Fig. 7

Size–frequency distribution of Euphausia superba from different depth layers analysed using CMIX. Grey bars show the observed distribution, and the black line shows the expected distribution (total) which can be subdivided into four components or age groups (dark grey dashed lines). Mean krill lengths and standard deviation (in parentheses) of all components are shown within the figure. a 0- to 2-m layer (χ 2 = 0.997). b 0- to 500-m layer (χ 2 = 0.999)

Discussion

Krill population structure

Primarily AC0 krill were found in both the under-ice surface (0–2 m) and the 0- to 500-m strata of the northern Weddell Sea during winter/early spring. The comparison of krill abundances should be considered with caution because the effect of, e.g., towing speed, sea ice conditions or other factors on the catch efficiency of both nets is not precisely known (Flores et al. 2012a, 2014). Hunt et al. (2014) showed that, at least in the eastern part of the sampling area, AC0 krill were migrating from the ice–water interface down to <20 m at night. Therefore, it should be kept in mind that the AC0 krill found in the 0- to 500-m stratum are most likely still caught in the upper part of the water column (Hunt et al. 2014). Additionally, there is probably a degree in overlap of krill found in both depth layers due to diel vertical migration. It should also be kept in mind that the RMT samples in the wake of the ship and therefore in disturbed sea ice conditions. Earlier comparisons of SUIT and RMT data also indicated that the RMT does not sample the ice–water interface well (Flores et al. 2011, 2012a, 2014). Abundances calculated from the SUIT catch are probably underestimations due to the low efficiency of the SUIT to sample krill from sea ice crevices and over-rafted ice floes, where larval krill have been found to reside (Frazer et al. 2002; Meyer et al. 2009; Flores et al. 2012b). Although krill abundances at stations where the sea ice was relatively rough were not lower than in other stations, the abundance estimates in 0- to 2-m depth stratum presented in this study should be regarded as a minimum estimates.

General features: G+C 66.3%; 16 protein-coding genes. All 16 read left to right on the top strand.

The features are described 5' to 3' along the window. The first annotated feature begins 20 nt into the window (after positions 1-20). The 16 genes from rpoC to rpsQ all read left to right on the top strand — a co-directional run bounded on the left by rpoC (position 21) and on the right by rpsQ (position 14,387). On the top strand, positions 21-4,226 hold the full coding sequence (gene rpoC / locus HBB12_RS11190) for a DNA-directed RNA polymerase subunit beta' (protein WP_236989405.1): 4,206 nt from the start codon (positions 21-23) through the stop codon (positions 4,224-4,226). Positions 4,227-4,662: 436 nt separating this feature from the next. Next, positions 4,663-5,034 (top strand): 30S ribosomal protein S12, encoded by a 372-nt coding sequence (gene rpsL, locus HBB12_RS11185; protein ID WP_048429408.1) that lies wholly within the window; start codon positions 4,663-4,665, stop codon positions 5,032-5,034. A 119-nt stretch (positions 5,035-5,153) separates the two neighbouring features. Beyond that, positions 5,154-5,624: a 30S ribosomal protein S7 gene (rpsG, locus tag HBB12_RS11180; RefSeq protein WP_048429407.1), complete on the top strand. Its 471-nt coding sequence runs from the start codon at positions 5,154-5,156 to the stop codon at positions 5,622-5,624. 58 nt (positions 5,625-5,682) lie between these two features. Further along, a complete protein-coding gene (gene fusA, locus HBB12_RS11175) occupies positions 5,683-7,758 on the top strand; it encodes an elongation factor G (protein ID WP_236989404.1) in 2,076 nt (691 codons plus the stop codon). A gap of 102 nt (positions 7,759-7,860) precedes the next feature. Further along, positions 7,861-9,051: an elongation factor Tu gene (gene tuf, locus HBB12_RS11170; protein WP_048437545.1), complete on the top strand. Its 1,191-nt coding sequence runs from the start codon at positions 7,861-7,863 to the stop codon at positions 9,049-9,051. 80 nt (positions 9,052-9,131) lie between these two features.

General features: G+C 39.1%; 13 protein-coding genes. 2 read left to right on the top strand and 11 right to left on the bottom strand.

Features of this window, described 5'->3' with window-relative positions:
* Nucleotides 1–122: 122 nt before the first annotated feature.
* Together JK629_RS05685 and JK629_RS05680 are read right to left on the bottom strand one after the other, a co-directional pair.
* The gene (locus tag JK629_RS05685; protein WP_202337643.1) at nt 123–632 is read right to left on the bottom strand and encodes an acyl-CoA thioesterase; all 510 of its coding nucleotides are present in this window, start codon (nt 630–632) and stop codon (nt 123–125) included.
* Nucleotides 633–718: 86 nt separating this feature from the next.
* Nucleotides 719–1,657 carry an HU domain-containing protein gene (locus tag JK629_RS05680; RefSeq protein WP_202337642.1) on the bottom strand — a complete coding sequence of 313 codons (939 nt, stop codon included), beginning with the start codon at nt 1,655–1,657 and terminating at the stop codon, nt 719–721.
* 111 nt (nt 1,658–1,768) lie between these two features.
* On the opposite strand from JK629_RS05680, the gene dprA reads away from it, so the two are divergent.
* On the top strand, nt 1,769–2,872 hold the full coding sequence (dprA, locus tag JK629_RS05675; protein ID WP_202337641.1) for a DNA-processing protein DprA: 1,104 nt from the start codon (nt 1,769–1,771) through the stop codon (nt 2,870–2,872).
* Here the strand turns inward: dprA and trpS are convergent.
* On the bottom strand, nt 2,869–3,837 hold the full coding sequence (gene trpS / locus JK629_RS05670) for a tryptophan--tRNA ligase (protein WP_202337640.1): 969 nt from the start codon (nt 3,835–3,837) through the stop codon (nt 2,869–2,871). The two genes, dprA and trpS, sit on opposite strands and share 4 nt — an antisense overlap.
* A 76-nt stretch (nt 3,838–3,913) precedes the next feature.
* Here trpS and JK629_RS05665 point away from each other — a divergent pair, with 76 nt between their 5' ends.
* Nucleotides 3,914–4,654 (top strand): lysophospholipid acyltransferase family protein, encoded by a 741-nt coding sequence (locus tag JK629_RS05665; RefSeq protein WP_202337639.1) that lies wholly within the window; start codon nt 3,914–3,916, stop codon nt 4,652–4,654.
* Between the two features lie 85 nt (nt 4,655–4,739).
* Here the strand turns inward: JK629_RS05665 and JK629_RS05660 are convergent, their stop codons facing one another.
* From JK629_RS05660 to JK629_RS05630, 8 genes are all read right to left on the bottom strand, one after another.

In the upper 0–2 m furcilia VI were most abundant, while in the 0- to 500-m stratum juveniles dominated. Previous studies, conducted in the Scotia/Weddell Sea and western Antarctic Peninsula (WAP) during late winter/early spring, also found furcilia VI as the dominant stage in the under-ice surface, which was sampled using 1 m2 Ring and Reeve nets and/or divers (Daly 1990; Quetin et al. 2003; Ross et al. 2004). The majority of furcilia VI from our study were similar in size or even larger than those found in other winter studies, and in some instances, our furcilia VI were comparable to studies done in autumn (Daly 2004, Ross et al. 2004 and references therein).

Juveniles in the present study had a size distribution comparable to juveniles sampled from the WAP during January 2002 (Siegel et al. 2003) and were larger than juveniles found in the Scotia/Weddell Sea during winter (Daly 2004), but also than juveniles found in ice–water interface in the western Weddell sea in March/April (Melkinov and Spiridonov 1996). In the latter study, furcilia VI were also abundant, however, in contrast to the juveniles, on average larger than the individuals found in our study (Melkinov and Spiridonov 1996). The larger size range of the furcilia VI and AC0 juveniles of our study compared to the smaller size range reported by Melkinov and Spiridonov (1996) could possibly be explained by the former belonging to different cohorts, while the latter potentially belongs to the same or less cohorts.

Remarkably, our results show that size per developmental stage differed between stations. Furcilia IV, V and VI caught at stations 565_5, 567_2 and 570_5 were small compared to late-stage furcilia caught in other winter studies. Quetin et al. (2003) found that larval krill collected during September of two different years had the same developmental stage despite showing clear differences in total length. They also documented that larvae collected from underneath the ice in July were significantly larger than those collected from open water, although their developmental stages were the same. This suggested that developmental progression may be temporally less variable than the growth rate (Quetin et al. 2003; Pakhomov et al. 2004). Differences in developmental stages and sizes within developmental stages could be explained by dissimilar timing of spawning or different growth conditions of the larval krill caused by variable encountered environmental conditions (Quetin and Ross, 2003). Both could be a result of either multiple spawning episodes arising from a prolonged reproductive season, and therefore multiple cohorts originating from the same population, or the influx of larval krill from different locations (Quetin and Ross 2003). This would also explain the various cohorts we found within the AC0 krill population as established by the mixture distribution and cluster analyses.